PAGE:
Intel, McAfee Merger Plugs Network Security Hole

 
 
By Wayne Rash  |  Posted 2010-08-21 Email Print this article Print
 
 
 
 
 
 
 

The acquisition of McAfee by Intel makes a very important statement when you view it in the context of the future of network security.

To most observers, McAfee means antivirus software. It's one of the big AV companies that have been around since the birth of malware, and it competes well against market leader Symantec. For people who think computer security is really just about this topic, the acquisition of McAfee by Intel doesn't make a lot of sense. But in reality, Intel didn't buy McAfee just so it could have its own PC-based security software. If that's all Intel wanted, it could simply license it.

But what most analysts are missing is that there's a huge, and rapidly growing, universe of network-connected devices that are quite simply unprotected: a wide range of products from network-connected printers to Internet-aware security systems in buildings. These devices can be cell-phone switching systems, power grid controllers and HVAC systems, and they can also be network-equipped television sets, video disc players and DVRs. There are even network-equipped kitchen appliances. And we haven't gotten to the mobile devices that people carry around, such as iPods, smartphones and GPS receivers.

At first glance, it's hard to see how these network-attached devices could threaten your enterprise, but on further inspection, networked devices are perhaps the single greatest area of risk in security today. Perhaps more importantly, their presence is growing very quickly. They are, in a sense, a fallow field just waiting for a crop of malware.

I was reminded of the nature of this threat when I was at Best Buy a couple of weeks ago shopping for a new television set. My old rear-projection set had given up the ghost (that's a technical term for "being broken") and rather than spend more than it was worth getting it fixed, I decided that the time had come for something bigger, better and without the complexity of older high-definition technology.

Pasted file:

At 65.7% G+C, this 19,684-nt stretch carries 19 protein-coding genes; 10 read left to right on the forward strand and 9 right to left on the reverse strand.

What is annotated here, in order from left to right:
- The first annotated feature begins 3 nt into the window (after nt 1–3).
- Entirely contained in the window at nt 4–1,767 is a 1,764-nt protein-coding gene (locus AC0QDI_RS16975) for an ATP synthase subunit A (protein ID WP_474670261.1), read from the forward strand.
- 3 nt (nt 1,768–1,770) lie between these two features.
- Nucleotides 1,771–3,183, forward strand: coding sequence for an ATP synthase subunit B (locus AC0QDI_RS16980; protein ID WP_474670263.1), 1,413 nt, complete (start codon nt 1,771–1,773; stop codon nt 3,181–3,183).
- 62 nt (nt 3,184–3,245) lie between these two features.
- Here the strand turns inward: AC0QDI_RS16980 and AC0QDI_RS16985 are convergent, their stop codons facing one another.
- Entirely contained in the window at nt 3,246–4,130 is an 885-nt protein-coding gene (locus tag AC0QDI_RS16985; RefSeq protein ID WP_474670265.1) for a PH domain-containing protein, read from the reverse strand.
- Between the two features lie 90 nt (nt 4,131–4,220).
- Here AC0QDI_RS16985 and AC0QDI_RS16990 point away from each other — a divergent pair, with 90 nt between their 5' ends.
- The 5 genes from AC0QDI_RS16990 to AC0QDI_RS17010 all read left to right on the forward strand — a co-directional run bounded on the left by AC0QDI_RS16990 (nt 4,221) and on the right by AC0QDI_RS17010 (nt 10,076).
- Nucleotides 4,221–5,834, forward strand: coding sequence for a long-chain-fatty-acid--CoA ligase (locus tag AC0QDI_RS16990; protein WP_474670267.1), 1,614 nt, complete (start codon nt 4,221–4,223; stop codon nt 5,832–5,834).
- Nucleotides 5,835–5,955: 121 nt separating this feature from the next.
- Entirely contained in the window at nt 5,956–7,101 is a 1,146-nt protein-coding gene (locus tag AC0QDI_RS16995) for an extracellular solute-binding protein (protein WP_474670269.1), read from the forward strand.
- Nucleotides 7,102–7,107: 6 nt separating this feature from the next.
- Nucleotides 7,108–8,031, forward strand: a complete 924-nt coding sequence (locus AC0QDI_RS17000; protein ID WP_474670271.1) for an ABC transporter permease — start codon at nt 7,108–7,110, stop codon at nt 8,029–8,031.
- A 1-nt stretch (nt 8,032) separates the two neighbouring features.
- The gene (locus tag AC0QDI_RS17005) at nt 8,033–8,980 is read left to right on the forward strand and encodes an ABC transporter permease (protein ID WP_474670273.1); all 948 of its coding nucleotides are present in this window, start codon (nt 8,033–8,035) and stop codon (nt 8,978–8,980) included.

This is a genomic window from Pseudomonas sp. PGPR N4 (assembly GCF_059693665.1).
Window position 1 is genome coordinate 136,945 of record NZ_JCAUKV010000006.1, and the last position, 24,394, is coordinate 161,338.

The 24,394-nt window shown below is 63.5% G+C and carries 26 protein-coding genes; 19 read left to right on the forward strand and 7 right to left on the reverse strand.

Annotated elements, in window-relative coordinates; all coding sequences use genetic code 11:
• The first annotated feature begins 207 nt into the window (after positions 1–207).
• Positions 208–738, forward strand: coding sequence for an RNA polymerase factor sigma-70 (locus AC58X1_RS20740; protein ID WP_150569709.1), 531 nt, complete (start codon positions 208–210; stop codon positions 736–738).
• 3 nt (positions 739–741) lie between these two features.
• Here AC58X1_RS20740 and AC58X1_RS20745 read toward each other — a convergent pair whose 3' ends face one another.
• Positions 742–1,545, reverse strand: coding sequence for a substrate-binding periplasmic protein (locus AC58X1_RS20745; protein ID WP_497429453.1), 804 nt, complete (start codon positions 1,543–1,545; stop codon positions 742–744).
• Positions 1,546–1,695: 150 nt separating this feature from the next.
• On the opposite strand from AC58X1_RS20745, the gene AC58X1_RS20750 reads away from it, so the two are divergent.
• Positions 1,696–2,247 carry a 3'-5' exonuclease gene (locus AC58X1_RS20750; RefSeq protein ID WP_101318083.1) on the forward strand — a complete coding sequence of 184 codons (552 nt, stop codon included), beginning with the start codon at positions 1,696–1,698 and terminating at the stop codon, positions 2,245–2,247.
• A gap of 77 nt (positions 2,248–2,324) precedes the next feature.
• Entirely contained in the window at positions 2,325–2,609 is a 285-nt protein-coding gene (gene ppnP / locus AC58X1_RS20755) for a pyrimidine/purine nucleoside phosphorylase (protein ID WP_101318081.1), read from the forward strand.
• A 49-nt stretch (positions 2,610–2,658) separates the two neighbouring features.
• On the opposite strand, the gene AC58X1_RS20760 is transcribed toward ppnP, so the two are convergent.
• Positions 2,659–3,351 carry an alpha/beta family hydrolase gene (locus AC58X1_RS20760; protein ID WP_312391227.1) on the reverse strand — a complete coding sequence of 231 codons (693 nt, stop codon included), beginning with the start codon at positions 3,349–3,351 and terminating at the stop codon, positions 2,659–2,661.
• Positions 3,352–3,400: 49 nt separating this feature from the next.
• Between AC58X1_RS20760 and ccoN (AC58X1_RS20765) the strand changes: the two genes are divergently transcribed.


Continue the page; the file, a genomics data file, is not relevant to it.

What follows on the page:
What I hadn't expected was the flood of new consumer electronics that have reached the market lately boasting network connectivity. Every major vendor of televisions featured 802.11n wireless connectivity on some models, and some had wired Ethernet as well. There were network-aware Blu-ray players in all price ranges. Each of these devices included the ability to browse for video content, which of course meant that each contained a Web browser. None, as far as I could tell, included any sort of security.

The same thing is true of network-aware devices in the office. Nearly every printer intended for the business environment is network-capable. Fax machines come with Ethernet connections these days. And of course employees at all levels are using their office computers to charge and sync their mobile devices. Almost none of these has any sort of security. The only reason I can think of that these devices haven't been used as malware vectors is that the criminals who create malware haven't gotten around to it. But there will come a time when some devices reach a critical mass, and-because of the unique vulnerability of these devices-start serving up attacks against your network or someone else's.